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4 Types of Pipe Flange

Pipe Flange

From residential plumbing to industrial piping, pipe flanges are an important component of any project. But what exactly are pipe flanges? What kinds of flanges are available on the market today? Read on to find out.

What is Pipe Flange?

A pipe flange is essentially a connection point in a pipeline system, kind of like a junction or a connector. It’s used to link different sections of pipes together, along with valves, pumps, or other equipment. Picture it as a sort of sturdy, circular plate with holes for bolts. These plates come in various sizes and materials, like steel or stainless steel. They’re crucial for easy assembly and disassembly of pipelines when maintenance or changes are needed, ensuring everything stays connected securely while allowing fluids to flow smoothly through the system.

Types of Pipe Flange

The most common types of pipe flanges include weld neck or slip-on flanges, threaded or socket weld flanges, lap joint or flat face flanges, and blind or blind raised face flanges. Each type has its advantages and should be considered based on the specific application before purchasing.

Weld Neck or Slip-on Flange

A weld neck or slip-on flange is a fitting that joins pipes without welding. Usually made of stainless steel, it can be attached directly to the ends of two pipes using bolts, so you don’t need extra fittings. While this makes installation easier, it’s important to know that these fittings might be weaker than other types.

Threaded or Socket Weld Flange

A threaded or socket weld flange is similar to a weld neck or slip-on flange, but it comes with threaded ends for added security when tightening the connection. These flanges are often preferred for applications where high pressure is involved and robust strength is a must. However, installing them correctly requires careful alignment, which can be tricky, especially for those needing experience handling such fittings.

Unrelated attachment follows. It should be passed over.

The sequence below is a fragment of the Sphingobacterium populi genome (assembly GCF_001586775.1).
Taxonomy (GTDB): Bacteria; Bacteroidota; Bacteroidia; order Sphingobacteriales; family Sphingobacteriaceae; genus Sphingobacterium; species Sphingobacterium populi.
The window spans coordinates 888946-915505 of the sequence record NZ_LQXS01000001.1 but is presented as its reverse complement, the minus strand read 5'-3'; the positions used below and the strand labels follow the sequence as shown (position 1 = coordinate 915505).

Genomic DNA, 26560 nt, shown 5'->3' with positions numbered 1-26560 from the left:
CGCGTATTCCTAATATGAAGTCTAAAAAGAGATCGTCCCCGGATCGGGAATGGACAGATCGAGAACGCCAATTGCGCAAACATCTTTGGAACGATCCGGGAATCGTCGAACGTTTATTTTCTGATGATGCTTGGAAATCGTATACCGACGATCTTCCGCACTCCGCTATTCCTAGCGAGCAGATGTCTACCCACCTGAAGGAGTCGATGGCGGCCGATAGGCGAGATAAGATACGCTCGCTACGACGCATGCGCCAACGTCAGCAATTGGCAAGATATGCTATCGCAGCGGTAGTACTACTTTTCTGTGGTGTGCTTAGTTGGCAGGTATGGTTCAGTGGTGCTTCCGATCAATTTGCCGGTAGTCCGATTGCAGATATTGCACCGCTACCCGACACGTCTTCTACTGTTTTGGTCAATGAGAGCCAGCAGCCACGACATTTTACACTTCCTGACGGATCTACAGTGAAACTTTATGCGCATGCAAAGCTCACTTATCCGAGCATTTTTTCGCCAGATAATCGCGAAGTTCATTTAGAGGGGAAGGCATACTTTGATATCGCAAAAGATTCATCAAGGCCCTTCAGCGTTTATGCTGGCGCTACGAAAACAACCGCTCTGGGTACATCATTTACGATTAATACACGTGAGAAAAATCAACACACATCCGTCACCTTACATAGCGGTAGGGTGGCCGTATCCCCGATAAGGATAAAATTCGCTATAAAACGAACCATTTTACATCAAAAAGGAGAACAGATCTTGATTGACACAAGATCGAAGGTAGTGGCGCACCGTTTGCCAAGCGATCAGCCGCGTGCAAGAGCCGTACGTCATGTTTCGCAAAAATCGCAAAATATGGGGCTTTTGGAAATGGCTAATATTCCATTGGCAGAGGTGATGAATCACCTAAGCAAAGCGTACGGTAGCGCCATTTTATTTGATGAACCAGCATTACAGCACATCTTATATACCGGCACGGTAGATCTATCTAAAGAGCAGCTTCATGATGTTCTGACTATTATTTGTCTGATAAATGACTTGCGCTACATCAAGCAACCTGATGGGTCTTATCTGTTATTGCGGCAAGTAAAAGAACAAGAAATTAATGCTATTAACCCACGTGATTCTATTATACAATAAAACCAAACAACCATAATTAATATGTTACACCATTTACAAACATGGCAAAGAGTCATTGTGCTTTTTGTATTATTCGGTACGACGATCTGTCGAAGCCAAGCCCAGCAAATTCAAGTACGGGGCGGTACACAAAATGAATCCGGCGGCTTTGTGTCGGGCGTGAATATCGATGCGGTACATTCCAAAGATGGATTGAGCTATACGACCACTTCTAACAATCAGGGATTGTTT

Lap Joint or Flat Face Flange

A lap joint or flat face flange is designed for applications where flexibility and easy alignment adjustment are essential rather than solely for low-pressure systems. It comprises two main components: a stub end and a backing flange. The stub end is welded to the pipe, while the backing flange sits behind it, providing support. This design allows for independent rotation of the flange components, making it ideal for pipes needing to move during operation without becoming disconnected.

Blind or Blind Raised Face Flange

The blind (or blank) raised face flange is similar to a lap joint but with one major difference—it does not have any openings in it, which makes it ideal for use in high-pressure systems as no air can escape through it while it’s connected. Additionally, its raised face design prevents liquids from leaking out once they’ve been pressurized inside the pipes, which makes it perfect for use in systems such as oil pipelines where leakage could cause significant damage if left unchecked.


When choosing between different types of pipe fittings, understanding their various strengths and weaknesses will help you make an informed decision based on your specific application needs. Whether you need something strong like a threaded or socket weld fitting for your high-pressure system, something flexible like a lap joint for your low-pressure system, or something airtight like a blind raised face fitting for your oil pipeline system—there’s sure to be a fitting available that meets all your requirements! With so many options out there, understanding what type of pipe flanges best suits your project can seem daunting at first – but with this guide, you’ll be able to make an educated decision quickly and easily!

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